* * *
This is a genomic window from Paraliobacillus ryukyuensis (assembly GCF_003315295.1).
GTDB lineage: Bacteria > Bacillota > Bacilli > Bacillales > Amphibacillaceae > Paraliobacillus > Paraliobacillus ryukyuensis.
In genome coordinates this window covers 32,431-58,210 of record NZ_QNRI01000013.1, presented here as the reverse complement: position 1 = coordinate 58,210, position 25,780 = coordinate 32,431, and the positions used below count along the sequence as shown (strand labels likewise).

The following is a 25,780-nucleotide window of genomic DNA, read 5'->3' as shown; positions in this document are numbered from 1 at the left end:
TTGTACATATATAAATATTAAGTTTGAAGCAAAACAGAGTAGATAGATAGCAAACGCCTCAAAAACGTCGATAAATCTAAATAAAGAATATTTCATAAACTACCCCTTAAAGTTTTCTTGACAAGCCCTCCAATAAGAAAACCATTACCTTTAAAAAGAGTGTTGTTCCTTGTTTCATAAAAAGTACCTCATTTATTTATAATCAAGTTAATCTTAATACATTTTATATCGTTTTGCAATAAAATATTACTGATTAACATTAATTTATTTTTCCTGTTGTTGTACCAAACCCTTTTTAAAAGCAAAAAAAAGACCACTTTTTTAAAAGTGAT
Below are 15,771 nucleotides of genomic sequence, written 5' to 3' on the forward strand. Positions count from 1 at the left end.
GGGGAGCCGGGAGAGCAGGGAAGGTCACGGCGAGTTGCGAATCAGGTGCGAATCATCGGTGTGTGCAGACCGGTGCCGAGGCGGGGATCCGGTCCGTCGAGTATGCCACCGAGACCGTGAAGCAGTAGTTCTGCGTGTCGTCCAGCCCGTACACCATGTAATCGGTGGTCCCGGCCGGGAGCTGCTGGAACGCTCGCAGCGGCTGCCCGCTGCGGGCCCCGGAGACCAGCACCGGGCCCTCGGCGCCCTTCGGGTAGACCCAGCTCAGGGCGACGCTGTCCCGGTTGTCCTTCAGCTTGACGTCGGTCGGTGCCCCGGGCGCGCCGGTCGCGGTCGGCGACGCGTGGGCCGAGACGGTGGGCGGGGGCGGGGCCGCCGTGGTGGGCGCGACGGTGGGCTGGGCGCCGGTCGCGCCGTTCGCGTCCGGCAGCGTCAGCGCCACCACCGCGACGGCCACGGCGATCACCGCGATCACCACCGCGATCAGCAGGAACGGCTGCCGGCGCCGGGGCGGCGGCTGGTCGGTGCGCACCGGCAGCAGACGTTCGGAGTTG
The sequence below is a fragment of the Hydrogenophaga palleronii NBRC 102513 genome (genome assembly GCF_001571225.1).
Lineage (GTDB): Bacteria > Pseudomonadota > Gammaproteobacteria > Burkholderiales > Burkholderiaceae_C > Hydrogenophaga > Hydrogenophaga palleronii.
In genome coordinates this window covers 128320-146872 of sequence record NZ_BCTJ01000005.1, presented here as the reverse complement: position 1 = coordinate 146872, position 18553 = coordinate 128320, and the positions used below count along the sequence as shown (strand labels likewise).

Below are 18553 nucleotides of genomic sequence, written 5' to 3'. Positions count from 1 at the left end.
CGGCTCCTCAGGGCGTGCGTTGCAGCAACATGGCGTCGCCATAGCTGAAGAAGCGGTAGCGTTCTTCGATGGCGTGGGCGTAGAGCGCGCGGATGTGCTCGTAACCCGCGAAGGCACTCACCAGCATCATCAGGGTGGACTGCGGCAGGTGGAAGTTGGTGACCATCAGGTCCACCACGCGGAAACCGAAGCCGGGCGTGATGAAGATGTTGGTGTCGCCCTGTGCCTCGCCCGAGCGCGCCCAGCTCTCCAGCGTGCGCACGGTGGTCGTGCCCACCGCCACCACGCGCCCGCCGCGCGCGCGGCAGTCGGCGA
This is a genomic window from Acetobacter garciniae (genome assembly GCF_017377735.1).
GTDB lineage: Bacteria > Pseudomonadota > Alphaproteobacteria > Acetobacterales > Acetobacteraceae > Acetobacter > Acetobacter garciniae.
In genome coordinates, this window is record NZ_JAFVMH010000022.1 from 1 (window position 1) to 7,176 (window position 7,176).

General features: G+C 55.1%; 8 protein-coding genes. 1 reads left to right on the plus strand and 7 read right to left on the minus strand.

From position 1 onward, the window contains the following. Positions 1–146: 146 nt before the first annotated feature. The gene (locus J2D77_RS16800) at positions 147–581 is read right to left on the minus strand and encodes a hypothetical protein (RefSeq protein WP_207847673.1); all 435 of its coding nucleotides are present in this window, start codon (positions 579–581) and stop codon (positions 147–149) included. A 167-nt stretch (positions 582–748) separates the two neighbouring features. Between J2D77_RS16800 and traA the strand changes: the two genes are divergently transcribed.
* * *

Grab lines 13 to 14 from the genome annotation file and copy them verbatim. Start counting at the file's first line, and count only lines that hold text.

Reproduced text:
This is a genomic window from Acetobacter garciniae (genome assembly GCF_017377735.1).
GTDB lineage: Bacteria > Pseudomonadota > Alphaproteobacteria > Acetobacterales > Acetobacteraceae > Acetobacter > Acetobacter garciniae.